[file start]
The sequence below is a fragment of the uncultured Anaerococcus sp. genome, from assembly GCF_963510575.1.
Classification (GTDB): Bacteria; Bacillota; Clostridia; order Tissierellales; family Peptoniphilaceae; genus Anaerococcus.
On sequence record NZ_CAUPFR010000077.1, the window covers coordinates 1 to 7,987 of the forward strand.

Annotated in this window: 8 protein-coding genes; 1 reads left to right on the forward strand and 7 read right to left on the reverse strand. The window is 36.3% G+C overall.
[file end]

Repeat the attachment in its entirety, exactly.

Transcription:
The sequence below is a fragment of the uncultured Anaerococcus sp. genome, from assembly GCF_963510575.1.
Classification (GTDB): Bacteria; Bacillota; Clostridia; order Tissierellales; family Peptoniphilaceae; genus Anaerococcus.
On sequence record NZ_CAUPFR010000077.1, the window covers coordinates 1 to 7,987 of the forward strand.

Annotated in this window: 8 protein-coding genes; 1 reads left to right on the forward strand and 7 read right to left on the reverse strand. The window is 36.3% G+C overall.